Just when you think you’ve seen it all…
My friend E got an amazing espresso machine for Christmas last year. It takes little pods (they call them capsules), similar to the Keurig machines. E needed to stop at the retail store to buy some more pods. Now I can go into retail stores, but I can’t purchase anything. So I went with her.
I buy my coffee beans online from wholelattelove.com, and I have no idea if they have a storefront. (I do know that the beans I buy are fair trade) I’ve been to a few coffee stores before, but this was a coffee boutique. We knew that immediately when the doorman opened the door for us. At first I thought he was a bored employee just being gentleman and opening the door for us. Nope, that was the dude’s job. He looked like a bar bouncer, as he was large, sort of mean looking and had that ‘secret service’ kind of stance that says, “I can and will throw you out if I need to.”
E went to the back to get her pods. I walked around, wanting to take some photos, but that wasn’t allowed. Besides, Guido saw my camera and he was ready to take action if needed. The sales guy, who I’m pretty sure takes espresso much more seriously than anyone else on the planet, was giving another guy a demonstration of one of the machines. I stopped to watch, until the sales guy gave me the evil eye, insinuating it’s not my turn and I better no mess up his sale. I felt like Julia Roberts in Pretty Woman in the boutique, and I guess it’s fair he judged me that way, as I might actually carry that ‘thrift-store-cheap-i-have-no-money’ look, and without the rich boyfriend. The customer guy was clearly enthralled and chatting on his iPhone to someone, giving the play by play of how cool the machines are and sucking down the espresso drinks. Hmmm, free lattes? ;)
I joined E in the back, taking in all of the modern displays and rainbow color-coded capsules of espresso, carefully arranged to make you want to buy a box every blend. The girl helping E was asking what model she had so she could add it to the ‘big brother’ database for future capsule-solicitation. When she asked about the espresso button, she pronounced it ‘expresso’. If you work in a coffee boutique, can’t you get fired for that? Good thing Guido didn’t hear her. E was then formally welcomed to the Nespresso club and told she can talk to a live coffee specialist anytime she wants to, just call the phone number on the receipt. Now that sounds fun. I would call the live specialist just for fun and ask questions like, “Where were you born? Do you have a dog? What kind? Do you fold you underwear or just throw them in the drawer?” What? It could be fun.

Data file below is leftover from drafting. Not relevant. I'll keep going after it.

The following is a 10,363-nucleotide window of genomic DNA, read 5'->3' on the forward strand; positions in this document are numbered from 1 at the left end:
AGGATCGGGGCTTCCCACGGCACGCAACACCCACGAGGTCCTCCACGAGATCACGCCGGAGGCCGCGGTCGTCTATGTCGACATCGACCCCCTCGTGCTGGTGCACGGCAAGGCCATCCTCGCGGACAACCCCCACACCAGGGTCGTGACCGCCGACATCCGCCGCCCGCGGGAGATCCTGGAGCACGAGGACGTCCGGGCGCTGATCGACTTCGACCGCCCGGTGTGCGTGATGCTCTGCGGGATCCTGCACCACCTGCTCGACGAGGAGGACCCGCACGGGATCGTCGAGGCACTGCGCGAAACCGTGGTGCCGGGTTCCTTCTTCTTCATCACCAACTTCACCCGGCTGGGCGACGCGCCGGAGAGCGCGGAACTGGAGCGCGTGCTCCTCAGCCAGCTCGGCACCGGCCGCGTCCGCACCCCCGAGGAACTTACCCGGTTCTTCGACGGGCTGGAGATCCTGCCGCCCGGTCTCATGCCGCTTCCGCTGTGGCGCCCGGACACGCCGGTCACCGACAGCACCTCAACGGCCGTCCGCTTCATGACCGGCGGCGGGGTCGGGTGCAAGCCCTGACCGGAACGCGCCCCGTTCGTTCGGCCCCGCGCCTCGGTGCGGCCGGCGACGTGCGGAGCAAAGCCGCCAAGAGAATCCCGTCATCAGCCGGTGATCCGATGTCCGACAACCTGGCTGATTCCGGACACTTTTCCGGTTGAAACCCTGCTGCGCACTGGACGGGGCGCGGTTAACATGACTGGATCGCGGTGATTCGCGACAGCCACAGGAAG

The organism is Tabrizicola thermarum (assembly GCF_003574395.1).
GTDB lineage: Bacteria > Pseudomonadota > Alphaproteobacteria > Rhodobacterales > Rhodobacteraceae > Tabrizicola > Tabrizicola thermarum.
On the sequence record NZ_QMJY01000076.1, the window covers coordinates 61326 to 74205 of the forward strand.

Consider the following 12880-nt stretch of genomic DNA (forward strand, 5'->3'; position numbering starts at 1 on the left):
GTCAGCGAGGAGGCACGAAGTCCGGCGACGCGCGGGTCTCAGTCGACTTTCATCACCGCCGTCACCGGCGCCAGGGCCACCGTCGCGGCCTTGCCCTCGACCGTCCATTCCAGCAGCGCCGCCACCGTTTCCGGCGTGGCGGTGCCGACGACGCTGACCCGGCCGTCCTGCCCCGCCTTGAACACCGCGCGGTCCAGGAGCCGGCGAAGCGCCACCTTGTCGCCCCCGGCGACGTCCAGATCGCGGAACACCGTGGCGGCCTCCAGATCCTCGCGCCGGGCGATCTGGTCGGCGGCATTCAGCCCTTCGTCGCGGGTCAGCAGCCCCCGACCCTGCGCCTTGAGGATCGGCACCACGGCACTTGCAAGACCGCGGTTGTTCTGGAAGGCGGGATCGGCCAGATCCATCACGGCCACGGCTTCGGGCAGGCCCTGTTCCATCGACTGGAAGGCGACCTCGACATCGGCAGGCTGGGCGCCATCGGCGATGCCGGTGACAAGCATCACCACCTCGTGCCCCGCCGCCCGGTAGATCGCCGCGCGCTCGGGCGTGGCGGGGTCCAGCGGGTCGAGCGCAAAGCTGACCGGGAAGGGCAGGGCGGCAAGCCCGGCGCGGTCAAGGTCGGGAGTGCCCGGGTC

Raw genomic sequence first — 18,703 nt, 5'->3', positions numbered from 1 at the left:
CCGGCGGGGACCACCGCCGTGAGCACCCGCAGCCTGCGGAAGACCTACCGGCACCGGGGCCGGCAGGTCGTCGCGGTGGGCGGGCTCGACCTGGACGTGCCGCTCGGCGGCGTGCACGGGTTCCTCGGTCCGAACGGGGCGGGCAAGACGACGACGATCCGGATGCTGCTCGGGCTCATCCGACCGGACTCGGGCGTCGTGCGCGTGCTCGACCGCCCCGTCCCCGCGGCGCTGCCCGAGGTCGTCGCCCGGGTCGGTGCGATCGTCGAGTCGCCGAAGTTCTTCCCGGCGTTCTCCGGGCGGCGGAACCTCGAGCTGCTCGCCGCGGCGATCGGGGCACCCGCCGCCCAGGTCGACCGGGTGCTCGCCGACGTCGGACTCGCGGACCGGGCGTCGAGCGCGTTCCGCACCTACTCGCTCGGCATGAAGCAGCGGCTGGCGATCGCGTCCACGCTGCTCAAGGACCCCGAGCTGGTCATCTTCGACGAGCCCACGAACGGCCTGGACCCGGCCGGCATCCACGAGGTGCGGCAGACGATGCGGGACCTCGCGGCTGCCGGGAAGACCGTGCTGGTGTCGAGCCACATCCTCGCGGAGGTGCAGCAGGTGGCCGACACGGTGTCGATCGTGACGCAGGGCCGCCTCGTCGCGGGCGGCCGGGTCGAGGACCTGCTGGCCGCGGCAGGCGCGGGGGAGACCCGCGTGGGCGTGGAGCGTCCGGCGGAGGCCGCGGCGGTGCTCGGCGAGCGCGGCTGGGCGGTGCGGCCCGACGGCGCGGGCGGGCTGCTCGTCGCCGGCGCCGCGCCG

I suppose this brand is geared toward rich people, but what if they didn’t have the boutique, all that overhead cost and Guido’s salary? Maybe the machines would be a little more affordable. Although it is not prominently displayed anywhere in the boutique, the capsules can be recycled… but not in the United States. That doesn’t at all surprise me because the US has endless resources and a bottomless trash pit, right??? Wow.
So why am I telling this story? Because I felt like it. LOL, seriously, I’m a coffee addict and you can read about my machine and coffee choices here on iembracechaos.com. Here are some tips for coffee addicts that want to support fair trade, save money and be green.
- Do a cost analysis on your coffee drinking. My Pasquini machine, purchased on eBay refurbished, paid for itself in 5.5 months.
- Research your coffee beans. Do they participate in fair trade? Do they have green practices? In less than 5 minutes, you can research this on the internet and make choices that will impact many people and resources in our world.
- Buy a used machine. Many people purchase these machines and then never use them, therefore making a good buyers market. Read reviews on the machines to make a good choice, as there are many machines and many options out there.
- Advertise. If you found a good machine, good fair trade beans or any other ‘good’ coffee thing, share it with others.
Simply taking a few minutes to research before you buy can mean a lot to a worker on a coffee plantation or make a better, cleaner world for all of us. And don’t worry, Guido could find a job somewhere else, maybe as an enforcement official for an environmentally friendly, fair trade coffee company. It could happen…